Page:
When CGIL bureaucrats came to my plant, they confirmed what I thought of them. When the boss was not around, they’d brag about militancy and when the boss arrived, they would act like his servants. Capitalism has corrupted leaders, or they infiltrated to suppress and divide us.

Imagine that the confederal unions manage our pension funds. How can I trust someone who instead of representing me is now a banker? They even manage healthcare, so that now my boss decides where I should go for healthcare.

Politically, there is an enormous legislative void. A large percentage of the population doesn’t feel represented. How can you call this democracy? And it wouldn’t have been any different with [Italian Democratic Party politician] Elly Schlein. For one, the war in Gaza would have taken place the same. And it is a genocide indeed.

The US is not any different: Workers are given Biden and Trump as “choices.” These are just politicians with big finance behind them.

WSWS: Do you think that the struggle must be international?

RDF: Obviously, with the discontent of an entire class, the struggle of the exploited and the marginalized must be carried out internationally. There was a time when communism was anti-Stalinist of the international type, without that we would have never had the social conquests we won on many fronts in Europe. These gains were due precisely because of the international thread.

At the same time, I see capitalism waging a great fight as it has the money to buy out those political prostitutes without dignity and tell them to slaughter workers everywhere. I am very favorable to an international initiative, obviously we must combine forces.

I read some of the WSWS interviews with actors and writers who were rebelling. It was like reading our stories in Italy when it comes to important topics like healthcare, pensions, etc. In the US, they have the same grievances as we do, and we all have our proposals, we already are connected, but we are not organized. Therefore, I think that rank-and-file workers like me must start discussing with other rank-and-file workers so that we are not isolated, divided. But we are missing that intellectual leadership.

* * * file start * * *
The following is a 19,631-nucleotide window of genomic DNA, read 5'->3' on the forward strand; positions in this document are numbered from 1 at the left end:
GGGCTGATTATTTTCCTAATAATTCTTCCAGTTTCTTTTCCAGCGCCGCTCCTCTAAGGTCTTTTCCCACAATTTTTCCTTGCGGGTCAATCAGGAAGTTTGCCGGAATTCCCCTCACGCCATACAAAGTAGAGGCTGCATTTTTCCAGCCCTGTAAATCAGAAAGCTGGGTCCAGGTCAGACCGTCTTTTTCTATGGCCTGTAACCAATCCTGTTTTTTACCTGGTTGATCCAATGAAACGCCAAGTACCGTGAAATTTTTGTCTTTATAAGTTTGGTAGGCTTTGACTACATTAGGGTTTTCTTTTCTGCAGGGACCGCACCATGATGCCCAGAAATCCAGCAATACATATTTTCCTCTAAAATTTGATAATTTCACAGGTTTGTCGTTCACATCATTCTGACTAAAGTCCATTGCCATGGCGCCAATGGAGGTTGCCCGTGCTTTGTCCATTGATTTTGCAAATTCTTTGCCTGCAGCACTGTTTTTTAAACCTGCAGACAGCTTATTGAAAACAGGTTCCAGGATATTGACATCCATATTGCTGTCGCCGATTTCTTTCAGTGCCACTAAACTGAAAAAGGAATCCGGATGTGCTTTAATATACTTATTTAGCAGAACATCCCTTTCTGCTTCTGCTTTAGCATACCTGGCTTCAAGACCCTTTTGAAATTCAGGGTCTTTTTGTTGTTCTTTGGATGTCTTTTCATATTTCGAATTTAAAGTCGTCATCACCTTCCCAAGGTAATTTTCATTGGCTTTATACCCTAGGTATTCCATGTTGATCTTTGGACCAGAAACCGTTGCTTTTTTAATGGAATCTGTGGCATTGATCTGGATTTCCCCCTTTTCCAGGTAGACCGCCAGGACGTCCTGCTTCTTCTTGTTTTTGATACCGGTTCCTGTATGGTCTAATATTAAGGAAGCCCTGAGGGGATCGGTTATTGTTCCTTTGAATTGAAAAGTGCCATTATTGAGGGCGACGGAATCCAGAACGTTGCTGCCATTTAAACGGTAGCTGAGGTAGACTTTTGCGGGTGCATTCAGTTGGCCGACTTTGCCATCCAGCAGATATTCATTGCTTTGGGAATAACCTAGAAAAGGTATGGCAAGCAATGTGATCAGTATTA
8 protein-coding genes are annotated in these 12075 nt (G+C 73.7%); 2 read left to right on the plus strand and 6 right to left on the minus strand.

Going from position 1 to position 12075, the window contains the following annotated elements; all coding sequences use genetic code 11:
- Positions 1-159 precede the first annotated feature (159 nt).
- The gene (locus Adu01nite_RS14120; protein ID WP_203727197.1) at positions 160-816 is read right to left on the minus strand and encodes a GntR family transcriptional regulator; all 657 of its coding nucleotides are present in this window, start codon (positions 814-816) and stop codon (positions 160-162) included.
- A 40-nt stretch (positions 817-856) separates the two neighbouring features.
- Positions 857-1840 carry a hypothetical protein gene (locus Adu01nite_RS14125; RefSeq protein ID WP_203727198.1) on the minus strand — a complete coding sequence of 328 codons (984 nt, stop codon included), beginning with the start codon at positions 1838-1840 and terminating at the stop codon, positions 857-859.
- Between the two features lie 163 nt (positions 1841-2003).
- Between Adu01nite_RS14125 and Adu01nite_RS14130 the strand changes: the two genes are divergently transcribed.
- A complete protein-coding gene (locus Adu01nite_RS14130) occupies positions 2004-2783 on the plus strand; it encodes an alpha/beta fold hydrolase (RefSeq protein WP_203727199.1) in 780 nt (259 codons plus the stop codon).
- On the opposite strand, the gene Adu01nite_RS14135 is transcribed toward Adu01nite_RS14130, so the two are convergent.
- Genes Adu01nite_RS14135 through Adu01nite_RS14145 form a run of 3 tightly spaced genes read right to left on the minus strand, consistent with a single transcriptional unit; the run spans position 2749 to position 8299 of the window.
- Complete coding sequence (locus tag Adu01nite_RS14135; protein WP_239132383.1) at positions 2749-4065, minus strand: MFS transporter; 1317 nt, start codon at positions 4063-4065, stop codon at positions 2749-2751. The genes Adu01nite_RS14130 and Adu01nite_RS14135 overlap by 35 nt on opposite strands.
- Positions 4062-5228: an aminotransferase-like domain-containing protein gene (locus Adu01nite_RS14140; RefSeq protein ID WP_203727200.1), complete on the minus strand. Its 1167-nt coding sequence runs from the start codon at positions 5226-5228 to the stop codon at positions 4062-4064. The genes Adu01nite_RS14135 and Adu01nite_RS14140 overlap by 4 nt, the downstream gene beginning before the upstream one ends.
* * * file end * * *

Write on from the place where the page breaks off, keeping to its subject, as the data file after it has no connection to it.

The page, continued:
In a WSWS article I read of that actress in Los Angeles who lost her home and she may never be able to buy it back. She must not feel alone, and not just economically, but also in the ideas, in the planning of political tasks. I would have wanted to express all my solidarity. We need soldiers for our struggles and that actress and myself are those soldiers.

So, of course internationalism is fundamental, especially with globalization. Whoever engages in politics and doesn’t think about internationalism is an opportunist.

WSWS: Do you see a relation between the wars and what is happening at Stellantis?

RDF: Behind Stellantis there is Exor [Stellantis’ mothership, a holding company with $42 billion in revenue in 2022], with an international financial policy that involves governments. Now they are seeking North Africa, Poland, the Balkan states. These will be the new margins of the new wars. They were aware since at least 2014 that a war between Russia and Ukraine would have broken out. And they knew about Gaza for more than 70 years.

Twenty or 30 years ago we had already foreseen a reduction in automotive production, as vehicles were no longer interesting as a source of profit. Other investments were more attractive, from arms to oil to finance. The wars have accelerated this process. Or perhaps it is more correct to say the opposite: The financial interests behind Exor seek wars. As an autoworker, of course I must know about the cars I build, but there is a lot more behind this.

WSWS: What will happen to those laid off? What about your own future?

RDF: Age is a factor. I am concerned that at my age you are tired and somewhat impatient, after 20, 30 or 40 years of sacrifice, at the end of which you should be able to enjoy the fruits of your labor. Instead, you have to start over, you have to be competitive, a word I hate because competition is not constructive. I am for collaboration. But imagine a mother age 50 having to start again, or a father without a job. On one hand there’s resignation, on the other the terror of having to get back in the game.

And what work is there? There’s no work in Italy. There’s only a world of exploitation. In my plant I have to request permission to go to the restroom, or to have some coffee. Work is socialization, interaction, contributing your professionalism and skills. And you don’t give this to the capitalist, but to society.